Behind the NVA point squad came a platoon sized element, then another. I watched fascinated as they moved past in single file. I was vaguely aware how much time was passing, as the procession went on and no. Suddenly, I realised that they were heading toward the knoll the team was on. “What if they make contact before I get back? I need to get the hell out of here immediately. No, I can’t. I’ve got to see how many there are”. I found myself suddenly engaged in a battle of self discipline – and I was losing.
I was shaking badly from my own adrenalin rush. My heart raced, and I was perspiring freely as my breathing became fast and laboured. Four NVA platoons had already passed across the opening. They were moving at a forced march pace with 20 metres between the platoons. When they finally stopped coming, I had counted 210. I waited a little longer to be sure that was the end. There were no others.
Satisfied, I broke for the team. I was moving as fast as possible without giving myself away. Then it suddenly hit me! “Holy ssshhiiit! that guy was a Russian advisor!”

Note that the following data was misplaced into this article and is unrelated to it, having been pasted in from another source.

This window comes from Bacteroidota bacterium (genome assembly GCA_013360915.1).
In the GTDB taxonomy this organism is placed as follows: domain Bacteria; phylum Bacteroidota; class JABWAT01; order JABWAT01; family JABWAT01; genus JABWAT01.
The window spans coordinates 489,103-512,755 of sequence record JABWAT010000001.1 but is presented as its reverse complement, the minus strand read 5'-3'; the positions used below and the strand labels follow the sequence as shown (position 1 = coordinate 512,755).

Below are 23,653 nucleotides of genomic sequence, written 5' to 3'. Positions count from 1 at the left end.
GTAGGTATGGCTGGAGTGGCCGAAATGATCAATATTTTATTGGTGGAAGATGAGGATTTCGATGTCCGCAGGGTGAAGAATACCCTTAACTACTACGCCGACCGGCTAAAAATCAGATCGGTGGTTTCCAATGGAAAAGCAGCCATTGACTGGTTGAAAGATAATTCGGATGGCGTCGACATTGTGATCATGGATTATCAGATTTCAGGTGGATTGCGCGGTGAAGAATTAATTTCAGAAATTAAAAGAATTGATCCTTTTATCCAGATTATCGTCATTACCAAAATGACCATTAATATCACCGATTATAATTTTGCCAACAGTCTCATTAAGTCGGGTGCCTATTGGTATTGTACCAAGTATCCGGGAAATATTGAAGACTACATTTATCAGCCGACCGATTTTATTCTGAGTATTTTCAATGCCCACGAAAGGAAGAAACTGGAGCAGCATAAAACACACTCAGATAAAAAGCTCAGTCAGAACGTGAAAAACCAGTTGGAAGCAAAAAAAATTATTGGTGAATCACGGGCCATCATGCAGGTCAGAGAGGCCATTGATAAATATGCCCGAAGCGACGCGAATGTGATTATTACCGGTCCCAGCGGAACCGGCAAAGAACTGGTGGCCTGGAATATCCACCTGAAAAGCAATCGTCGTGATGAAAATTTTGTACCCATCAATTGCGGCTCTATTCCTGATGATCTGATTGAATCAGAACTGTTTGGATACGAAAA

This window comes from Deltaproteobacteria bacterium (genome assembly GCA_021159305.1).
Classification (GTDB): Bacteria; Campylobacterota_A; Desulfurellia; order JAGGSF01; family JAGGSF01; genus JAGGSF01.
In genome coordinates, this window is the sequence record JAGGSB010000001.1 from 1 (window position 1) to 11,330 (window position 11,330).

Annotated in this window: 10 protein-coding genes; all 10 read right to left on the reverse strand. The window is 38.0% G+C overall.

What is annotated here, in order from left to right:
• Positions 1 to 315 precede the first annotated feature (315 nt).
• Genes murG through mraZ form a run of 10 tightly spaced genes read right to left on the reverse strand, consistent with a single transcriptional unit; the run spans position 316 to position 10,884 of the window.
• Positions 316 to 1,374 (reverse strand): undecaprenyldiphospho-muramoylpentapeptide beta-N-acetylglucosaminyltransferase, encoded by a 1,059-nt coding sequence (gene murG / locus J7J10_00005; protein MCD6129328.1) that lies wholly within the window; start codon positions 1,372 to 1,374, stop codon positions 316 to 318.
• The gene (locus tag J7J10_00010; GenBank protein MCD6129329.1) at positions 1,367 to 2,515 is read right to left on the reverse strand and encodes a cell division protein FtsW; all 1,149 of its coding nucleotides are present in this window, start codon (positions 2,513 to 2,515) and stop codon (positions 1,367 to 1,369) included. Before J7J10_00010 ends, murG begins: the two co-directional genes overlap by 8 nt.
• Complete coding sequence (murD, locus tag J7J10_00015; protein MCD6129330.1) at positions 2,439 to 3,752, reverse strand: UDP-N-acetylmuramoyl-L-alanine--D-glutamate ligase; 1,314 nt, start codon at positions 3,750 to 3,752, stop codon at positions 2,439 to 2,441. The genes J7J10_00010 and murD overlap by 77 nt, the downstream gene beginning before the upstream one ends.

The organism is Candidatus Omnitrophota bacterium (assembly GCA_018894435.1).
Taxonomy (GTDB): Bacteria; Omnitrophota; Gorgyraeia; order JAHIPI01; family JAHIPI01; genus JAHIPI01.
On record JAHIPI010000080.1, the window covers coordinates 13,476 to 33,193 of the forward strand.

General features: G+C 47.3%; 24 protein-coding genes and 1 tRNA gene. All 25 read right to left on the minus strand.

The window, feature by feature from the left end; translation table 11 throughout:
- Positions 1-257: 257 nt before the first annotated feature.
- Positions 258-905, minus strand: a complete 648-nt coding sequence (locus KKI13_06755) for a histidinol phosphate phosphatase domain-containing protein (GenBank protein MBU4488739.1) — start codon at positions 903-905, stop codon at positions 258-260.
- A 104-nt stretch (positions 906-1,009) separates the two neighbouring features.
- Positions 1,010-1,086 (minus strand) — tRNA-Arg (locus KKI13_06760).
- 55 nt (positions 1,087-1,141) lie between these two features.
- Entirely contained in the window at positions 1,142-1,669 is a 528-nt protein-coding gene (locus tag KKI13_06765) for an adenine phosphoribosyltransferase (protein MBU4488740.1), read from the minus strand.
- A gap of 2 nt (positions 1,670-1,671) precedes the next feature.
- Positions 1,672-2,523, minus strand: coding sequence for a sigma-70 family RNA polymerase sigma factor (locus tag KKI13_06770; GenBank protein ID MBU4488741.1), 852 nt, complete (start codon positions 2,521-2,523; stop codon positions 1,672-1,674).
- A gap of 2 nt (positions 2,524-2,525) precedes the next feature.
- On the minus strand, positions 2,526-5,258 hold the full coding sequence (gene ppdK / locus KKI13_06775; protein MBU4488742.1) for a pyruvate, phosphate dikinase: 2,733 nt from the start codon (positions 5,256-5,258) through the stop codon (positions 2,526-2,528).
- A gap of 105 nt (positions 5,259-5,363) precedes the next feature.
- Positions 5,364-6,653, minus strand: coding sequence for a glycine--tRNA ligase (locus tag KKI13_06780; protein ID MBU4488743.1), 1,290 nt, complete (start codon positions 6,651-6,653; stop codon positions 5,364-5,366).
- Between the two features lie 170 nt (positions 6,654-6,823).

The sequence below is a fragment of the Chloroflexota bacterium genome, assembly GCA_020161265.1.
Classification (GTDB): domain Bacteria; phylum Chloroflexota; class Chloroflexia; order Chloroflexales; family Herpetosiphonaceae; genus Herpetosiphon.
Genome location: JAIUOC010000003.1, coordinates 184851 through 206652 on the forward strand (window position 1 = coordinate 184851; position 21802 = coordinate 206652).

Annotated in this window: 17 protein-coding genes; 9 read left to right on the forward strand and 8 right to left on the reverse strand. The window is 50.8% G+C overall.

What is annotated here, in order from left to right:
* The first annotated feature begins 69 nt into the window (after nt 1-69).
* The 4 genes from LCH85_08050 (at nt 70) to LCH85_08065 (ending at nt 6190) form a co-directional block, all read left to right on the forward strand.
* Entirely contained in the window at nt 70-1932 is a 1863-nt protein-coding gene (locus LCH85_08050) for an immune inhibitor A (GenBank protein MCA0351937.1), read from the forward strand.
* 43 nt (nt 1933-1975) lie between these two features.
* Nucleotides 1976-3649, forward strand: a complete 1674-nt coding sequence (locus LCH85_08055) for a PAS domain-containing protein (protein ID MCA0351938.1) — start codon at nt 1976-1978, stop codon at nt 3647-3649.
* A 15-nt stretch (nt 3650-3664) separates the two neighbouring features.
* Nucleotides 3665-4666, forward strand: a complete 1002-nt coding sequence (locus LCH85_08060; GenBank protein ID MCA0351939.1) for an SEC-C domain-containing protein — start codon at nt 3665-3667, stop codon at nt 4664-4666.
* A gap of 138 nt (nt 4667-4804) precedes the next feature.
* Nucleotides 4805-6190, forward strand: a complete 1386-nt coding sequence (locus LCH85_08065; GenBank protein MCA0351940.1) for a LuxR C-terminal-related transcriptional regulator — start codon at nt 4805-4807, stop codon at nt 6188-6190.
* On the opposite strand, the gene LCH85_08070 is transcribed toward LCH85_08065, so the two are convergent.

As I crossed the draw I could see the TL climbing a tree on the tip of the knoll, exposing himself to get a better vantage point. Man, this guy had some balls!
By the time I reached the perimeter the TL was up the tree with the radio and spotter glasses. The rest of the team was frantically putting on their gear and getting ready to haul arse. The NVA were moving into the stream bed below us to take a break. As I hurriedly got into my ruck, I could barely hear the TL giving coordinates to the 105 battery. “Negative, Regleg, no spotter round. Fire for effect between the coordinates and cover the blue line!”
He dropped from the tree and said, “I’ve already got choppers headed this way for the exfil, and we got lucky there’s a flight of Cobras close by. They’ll be here ASAP”. Before he could finish his statement we heard the distinctive sound of an incoming 105 round, then another and another. When they hit they were followed immediately by secondary explosions, some of which were less than 100 metres away. The noise of the barrage built to an incredible crescendo as more and more rounds slammed in. By the time the barrage lifted we had counted 28 secondary explosions of varying magnitude. I’ve got to see how many there are.